The Bengals haven’t had back to back winning seasons in three decades, but 2012 may be the season that they’re able to break that trend. Their offense is full of young talent and they added young players who will compete for playing time on a defense that has grown into being one of the best in the league.
Before Cincinatti thinks about winning playoff games, they’ll have to go through one of the most competitive training camps in Marvin Lewis’s tenure. One of the most interesting battles will be on the defensive line. The Bengals already had stout defensive tackles with Geno Atkins and Domata Peko. The additions of Brandon Thompson and Devon Still make defensive tackle one of their deepest positions, and that’s not even taking into consideration Pat Sims.
Defensive tackle may be deep, but the battle for time at wide receiver may be even tougher. Green is probably the only route runner that can feel that his role is secure for 2012. In most cases a wide receiver drafted 3 rounds earlier than his closet competition would feel pretty good about his changes, but that’s not the case for Mohamed Sanu. Fellow rookie Marvin Jones has gained rave reviews thus far in mini camps and figures to push for playing time in 2012. Don’t forget Brandon Tate, Armon Bins, Jordan Shipley, and Andrew Hawkins either. All of these players have chance to be on the receiving end of Dalton’s passes this fall, provided they outshine their competition in August.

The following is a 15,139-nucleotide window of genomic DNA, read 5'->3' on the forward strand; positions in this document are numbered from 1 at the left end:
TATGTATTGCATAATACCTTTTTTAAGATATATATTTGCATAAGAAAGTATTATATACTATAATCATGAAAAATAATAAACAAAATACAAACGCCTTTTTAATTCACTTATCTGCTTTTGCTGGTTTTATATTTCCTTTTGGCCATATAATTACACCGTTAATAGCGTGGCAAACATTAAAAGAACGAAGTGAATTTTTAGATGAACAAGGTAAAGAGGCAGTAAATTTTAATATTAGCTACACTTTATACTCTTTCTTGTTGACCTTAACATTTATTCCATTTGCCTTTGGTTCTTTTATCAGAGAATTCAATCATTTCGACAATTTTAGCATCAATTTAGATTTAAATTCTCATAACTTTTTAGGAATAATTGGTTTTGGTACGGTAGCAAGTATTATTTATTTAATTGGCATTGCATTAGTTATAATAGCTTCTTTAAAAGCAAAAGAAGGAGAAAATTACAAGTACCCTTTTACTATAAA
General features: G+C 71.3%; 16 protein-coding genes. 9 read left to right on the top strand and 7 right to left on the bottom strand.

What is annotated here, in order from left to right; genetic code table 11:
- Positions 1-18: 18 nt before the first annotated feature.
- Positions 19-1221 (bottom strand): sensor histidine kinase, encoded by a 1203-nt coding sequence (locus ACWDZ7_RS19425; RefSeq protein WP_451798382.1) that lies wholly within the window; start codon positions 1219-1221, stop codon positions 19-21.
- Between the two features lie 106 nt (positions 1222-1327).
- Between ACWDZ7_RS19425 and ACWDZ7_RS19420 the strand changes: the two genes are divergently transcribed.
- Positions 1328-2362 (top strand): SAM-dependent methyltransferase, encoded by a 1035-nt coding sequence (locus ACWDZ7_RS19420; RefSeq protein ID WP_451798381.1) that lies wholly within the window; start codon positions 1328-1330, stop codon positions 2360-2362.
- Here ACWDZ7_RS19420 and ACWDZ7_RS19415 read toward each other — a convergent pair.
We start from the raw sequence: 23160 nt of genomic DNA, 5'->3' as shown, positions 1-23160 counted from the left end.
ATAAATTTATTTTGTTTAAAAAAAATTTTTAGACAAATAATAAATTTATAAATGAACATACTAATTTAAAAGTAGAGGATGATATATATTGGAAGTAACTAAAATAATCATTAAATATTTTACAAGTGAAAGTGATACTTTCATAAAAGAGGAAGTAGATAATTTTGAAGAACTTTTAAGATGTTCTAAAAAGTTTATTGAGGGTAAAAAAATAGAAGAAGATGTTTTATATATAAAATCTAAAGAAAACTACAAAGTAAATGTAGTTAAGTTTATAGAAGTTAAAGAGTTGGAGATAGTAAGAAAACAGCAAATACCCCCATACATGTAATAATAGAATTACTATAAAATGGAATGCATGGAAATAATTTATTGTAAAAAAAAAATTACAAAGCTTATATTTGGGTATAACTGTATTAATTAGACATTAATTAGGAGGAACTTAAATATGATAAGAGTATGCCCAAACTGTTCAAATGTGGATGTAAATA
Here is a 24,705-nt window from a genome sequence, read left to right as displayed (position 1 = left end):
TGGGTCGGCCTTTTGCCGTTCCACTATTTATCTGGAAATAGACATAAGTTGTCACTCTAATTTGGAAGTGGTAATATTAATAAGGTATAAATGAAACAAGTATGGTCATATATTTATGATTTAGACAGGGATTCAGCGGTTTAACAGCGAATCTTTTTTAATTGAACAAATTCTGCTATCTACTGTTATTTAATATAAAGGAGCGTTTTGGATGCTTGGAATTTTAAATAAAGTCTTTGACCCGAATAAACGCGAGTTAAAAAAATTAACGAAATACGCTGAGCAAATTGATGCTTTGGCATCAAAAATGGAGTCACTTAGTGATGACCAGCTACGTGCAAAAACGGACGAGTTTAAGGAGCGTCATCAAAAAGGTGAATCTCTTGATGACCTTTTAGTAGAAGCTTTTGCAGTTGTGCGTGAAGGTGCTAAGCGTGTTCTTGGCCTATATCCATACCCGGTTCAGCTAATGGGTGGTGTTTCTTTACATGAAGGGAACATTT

Those are just two positions where there will be some intense battles for playing time during camp. There’s tough battles at corner and strong safety as well. All this competition will be extremely beneficial for the Bengals in 2012 and beyond. The competition will keep players on top of their game in training camp and throughout the season. It’s something they’ve lacked over the last decade. Will the toughness gained in August translate to a playoff win at the end of the season? Lewis and the Bengals hope so.